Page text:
Student: Happy Martin Luther King Day!
Teacher: That was Monday.
Student: Every school day is Martin Luther King Day.
Teacher: Okay … Glad you enjoyed it, because it’s time to go home.
Student: Three at Last! Three at Last! – Frazz, by Jeff Mallet
Monday was the Martin Luther King holiday. Anne had it off. I had to go to work. Tuesday we both went to work. It has been grey, cloudy and very foggy here for almost a week. Tuesday was no exception. Tuesday morning on my way into work, I pass under the airport’s approach path. The airport’s approach lighting system, the so-called running rabbit, was not turned on. This sequenced series of flashing lights gives the landing pilots much needed depth perception cues. This meant that the airport was closed and Saint Louis was socked in.
On Monday, Anne and Joanie went on a road trip. They drove up to the Riverlands Conservation Area near Alton. They went there in Joanie’s brand new Toyota Rav-4. The weather was rather grey, but above freezing. Both Anne and Joanie had problems with their cameras, so there weren’t a lot of good photos taken. Anne took today’s header. It shows four Trumpeter Swans. The three to the right are juveniles. The fourth, the one on the left is an adult. It is also sporting some bling-bling, a conservation tag about its neck. Anne got close enough to confirm that the mysterious water fowl of last month, were indeed Goldeneyes. They did spot a few returning pelicans.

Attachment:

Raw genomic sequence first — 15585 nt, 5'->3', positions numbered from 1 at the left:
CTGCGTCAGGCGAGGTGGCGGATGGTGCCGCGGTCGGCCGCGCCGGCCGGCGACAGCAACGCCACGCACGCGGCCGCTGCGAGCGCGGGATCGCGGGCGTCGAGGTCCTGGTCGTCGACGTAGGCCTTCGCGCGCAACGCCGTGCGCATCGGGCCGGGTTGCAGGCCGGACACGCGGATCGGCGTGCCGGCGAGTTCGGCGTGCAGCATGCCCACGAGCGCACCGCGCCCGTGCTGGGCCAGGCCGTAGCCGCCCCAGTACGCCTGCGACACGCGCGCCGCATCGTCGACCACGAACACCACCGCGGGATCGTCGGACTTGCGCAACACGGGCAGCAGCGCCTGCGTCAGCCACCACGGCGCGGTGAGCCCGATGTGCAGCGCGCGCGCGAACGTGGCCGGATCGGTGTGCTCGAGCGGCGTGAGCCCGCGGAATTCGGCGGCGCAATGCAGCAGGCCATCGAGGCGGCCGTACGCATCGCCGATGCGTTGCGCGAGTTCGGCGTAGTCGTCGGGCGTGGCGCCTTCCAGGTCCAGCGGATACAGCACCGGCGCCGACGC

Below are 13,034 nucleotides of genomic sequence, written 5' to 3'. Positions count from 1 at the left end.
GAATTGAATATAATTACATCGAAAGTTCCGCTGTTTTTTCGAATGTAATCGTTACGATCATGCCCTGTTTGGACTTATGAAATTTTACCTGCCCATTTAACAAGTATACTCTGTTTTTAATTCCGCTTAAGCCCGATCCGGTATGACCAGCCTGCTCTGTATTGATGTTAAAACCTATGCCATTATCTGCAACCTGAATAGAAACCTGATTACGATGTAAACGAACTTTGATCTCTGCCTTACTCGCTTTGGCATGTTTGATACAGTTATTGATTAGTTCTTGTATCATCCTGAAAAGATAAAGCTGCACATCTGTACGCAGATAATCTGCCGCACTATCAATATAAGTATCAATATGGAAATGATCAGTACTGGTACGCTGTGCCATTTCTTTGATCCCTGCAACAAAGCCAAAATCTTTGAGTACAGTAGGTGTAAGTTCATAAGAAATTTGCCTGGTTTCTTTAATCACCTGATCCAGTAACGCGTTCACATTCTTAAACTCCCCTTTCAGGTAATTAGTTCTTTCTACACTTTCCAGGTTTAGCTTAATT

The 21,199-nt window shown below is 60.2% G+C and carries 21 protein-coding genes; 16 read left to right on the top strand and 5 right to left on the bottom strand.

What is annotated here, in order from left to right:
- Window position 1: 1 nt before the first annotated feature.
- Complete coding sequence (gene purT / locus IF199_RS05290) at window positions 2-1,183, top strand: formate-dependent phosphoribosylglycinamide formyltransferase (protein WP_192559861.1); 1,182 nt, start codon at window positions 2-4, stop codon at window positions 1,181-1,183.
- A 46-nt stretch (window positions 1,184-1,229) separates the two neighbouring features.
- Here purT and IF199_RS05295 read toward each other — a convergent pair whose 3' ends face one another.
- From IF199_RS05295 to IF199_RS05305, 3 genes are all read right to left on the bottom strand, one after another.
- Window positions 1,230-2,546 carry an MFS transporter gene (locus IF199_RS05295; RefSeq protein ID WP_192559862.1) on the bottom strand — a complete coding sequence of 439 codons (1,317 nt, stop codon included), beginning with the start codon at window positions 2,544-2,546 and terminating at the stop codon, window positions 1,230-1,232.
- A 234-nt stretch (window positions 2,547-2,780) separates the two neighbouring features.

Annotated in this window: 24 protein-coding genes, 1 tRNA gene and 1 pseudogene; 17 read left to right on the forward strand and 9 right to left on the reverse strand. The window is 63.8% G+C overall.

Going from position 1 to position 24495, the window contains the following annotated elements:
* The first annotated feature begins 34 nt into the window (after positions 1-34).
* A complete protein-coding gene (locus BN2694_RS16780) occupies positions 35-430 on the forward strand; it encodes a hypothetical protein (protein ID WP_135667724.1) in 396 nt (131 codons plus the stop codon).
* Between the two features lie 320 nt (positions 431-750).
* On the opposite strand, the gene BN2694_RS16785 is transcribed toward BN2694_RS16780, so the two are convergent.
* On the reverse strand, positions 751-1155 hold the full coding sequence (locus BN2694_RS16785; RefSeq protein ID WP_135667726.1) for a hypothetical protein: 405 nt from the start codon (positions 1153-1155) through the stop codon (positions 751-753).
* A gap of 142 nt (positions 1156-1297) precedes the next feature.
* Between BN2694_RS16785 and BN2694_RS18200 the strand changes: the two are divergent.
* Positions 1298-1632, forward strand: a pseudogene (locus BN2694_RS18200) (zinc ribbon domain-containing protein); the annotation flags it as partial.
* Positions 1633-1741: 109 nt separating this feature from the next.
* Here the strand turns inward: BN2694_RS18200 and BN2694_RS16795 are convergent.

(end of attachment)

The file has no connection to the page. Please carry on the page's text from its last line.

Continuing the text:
The picture with this post is of the Clark Bridge. This picture is from my last visit to the Riverlands. The Clark Bridge spans the Mississippi from Riverlands Conservation Area in Missouri to Alton, Illinois. The Clark Bridge was named after William Clark who, with Meriwether Lewis in 1804, commanded exploration of the Louisiana Purchase territory up the Missouri River to the Pacific Northwest. The Lewis and Clark Expedition set off just a few miles south of the bridge near Hartford, Illinois.
The Clark Bridge is a cable-stayed type bridge. Cable-stayed bridges look like suspension bridges, with both having roadways that hang from cables and towers. But the two bridges support the load of the roadway differently. In suspension bridges, the cables ride freely across the towers, transmitting the load to the anchorages at either end. In cable-stayed bridges, the cables are attached to the towers that bear the load.